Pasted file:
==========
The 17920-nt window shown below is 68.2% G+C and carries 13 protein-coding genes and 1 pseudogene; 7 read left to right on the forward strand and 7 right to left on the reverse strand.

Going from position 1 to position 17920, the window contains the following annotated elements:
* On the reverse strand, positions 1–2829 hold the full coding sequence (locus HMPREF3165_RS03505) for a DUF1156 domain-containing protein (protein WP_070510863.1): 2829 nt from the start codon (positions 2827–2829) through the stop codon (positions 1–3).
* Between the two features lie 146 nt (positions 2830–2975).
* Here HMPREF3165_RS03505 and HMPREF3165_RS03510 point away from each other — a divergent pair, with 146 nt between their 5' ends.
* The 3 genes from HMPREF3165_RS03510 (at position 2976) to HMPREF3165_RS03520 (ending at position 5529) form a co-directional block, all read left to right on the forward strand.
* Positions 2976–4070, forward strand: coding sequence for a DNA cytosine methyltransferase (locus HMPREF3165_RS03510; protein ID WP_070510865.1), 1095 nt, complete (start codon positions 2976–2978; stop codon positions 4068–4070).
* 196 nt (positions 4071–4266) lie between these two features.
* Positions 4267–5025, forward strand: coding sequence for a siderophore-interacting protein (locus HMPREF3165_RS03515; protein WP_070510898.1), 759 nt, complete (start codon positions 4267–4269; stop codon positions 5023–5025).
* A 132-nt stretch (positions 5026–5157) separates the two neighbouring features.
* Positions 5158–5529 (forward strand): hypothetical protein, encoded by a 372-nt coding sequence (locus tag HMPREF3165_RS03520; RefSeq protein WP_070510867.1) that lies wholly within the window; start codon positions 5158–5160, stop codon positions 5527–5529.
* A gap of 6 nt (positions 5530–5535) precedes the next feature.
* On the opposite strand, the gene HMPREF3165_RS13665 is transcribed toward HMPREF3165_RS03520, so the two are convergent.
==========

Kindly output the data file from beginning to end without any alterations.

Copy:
The 17920-nt window shown below is 68.2% G+C and carries 13 protein-coding genes and 1 pseudogene; 7 read left to right on the forward strand and 7 right to left on the reverse strand.

Going from position 1 to position 17920, the window contains the following annotated elements:
* On the reverse strand, positions 1–2829 hold the full coding sequence (locus HMPREF3165_RS03505) for a DUF1156 domain-containing protein (protein WP_070510863.1): 2829 nt from the start codon (positions 2827–2829) through the stop codon (positions 1–3).
* Between the two features lie 146 nt (positions 2830–2975).
* Here HMPREF3165_RS03505 and HMPREF3165_RS03510 point away from each other — a divergent pair, with 146 nt between their 5' ends.
* The 3 genes from HMPREF3165_RS03510 (at position 2976) to HMPREF3165_RS03520 (ending at position 5529) form a co-directional block, all read left to right on the forward strand.
* Positions 2976–4070, forward strand: coding sequence for a DNA cytosine methyltransferase (locus HMPREF3165_RS03510; protein ID WP_070510865.1), 1095 nt, complete (start codon positions 2976–2978; stop codon positions 4068–4070).
* 196 nt (positions 4071–4266) lie between these two features.
* Positions 4267–5025, forward strand: coding sequence for a siderophore-interacting protein (locus HMPREF3165_RS03515; protein WP_070510898.1), 759 nt, complete (start codon positions 4267–4269; stop codon positions 5023–5025).
* A 132-nt stretch (positions 5026–5157) separates the two neighbouring features.
* Positions 5158–5529 (forward strand): hypothetical protein, encoded by a 372-nt coding sequence (locus tag HMPREF3165_RS03520; RefSeq protein WP_070510867.1) that lies wholly within the window; start codon positions 5158–5160, stop codon positions 5527–5529.
* A gap of 6 nt (positions 5530–5535) precedes the next feature.
* On the opposite strand, the gene HMPREF3165_RS13665 is transcribed toward HMPREF3165_RS03520, so the two are convergent.